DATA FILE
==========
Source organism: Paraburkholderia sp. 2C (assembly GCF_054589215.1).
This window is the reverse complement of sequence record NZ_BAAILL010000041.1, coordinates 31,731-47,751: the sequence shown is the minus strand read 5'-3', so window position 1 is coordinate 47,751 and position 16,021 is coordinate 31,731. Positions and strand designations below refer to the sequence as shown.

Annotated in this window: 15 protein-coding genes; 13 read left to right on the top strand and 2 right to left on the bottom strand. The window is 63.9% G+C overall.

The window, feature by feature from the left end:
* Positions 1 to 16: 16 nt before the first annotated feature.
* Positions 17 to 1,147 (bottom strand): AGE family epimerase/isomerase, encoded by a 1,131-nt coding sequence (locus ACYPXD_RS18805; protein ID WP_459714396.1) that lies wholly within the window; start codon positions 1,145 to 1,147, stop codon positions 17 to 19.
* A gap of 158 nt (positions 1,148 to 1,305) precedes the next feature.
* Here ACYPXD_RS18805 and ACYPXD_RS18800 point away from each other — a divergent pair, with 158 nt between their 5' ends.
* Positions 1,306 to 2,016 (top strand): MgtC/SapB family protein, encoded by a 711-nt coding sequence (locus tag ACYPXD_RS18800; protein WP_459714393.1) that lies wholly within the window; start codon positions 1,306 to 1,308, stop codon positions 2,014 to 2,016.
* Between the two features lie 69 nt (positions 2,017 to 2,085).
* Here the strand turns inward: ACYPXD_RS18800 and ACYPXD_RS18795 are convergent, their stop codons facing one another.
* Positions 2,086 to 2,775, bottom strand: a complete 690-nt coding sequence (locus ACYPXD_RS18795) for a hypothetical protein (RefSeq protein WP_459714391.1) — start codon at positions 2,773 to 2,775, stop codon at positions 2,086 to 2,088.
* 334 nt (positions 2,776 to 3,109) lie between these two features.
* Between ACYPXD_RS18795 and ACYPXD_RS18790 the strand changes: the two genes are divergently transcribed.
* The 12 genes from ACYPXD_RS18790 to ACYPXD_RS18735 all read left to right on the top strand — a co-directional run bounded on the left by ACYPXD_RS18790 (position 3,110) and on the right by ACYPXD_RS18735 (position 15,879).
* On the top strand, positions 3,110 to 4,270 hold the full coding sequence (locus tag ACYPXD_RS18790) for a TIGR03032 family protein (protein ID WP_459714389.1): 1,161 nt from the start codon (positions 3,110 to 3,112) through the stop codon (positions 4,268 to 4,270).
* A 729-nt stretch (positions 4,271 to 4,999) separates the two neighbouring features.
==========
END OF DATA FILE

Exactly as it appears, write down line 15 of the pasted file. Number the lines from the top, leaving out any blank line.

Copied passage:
* The 12 genes from ACYPXD_RS18790 to ACYPXD_RS18735 all read left to right on the top strand — a co-directional run bounded on the left by ACYPXD_RS18790 (position 3,110) and on the right by ACYPXD_RS18735 (position 15,879).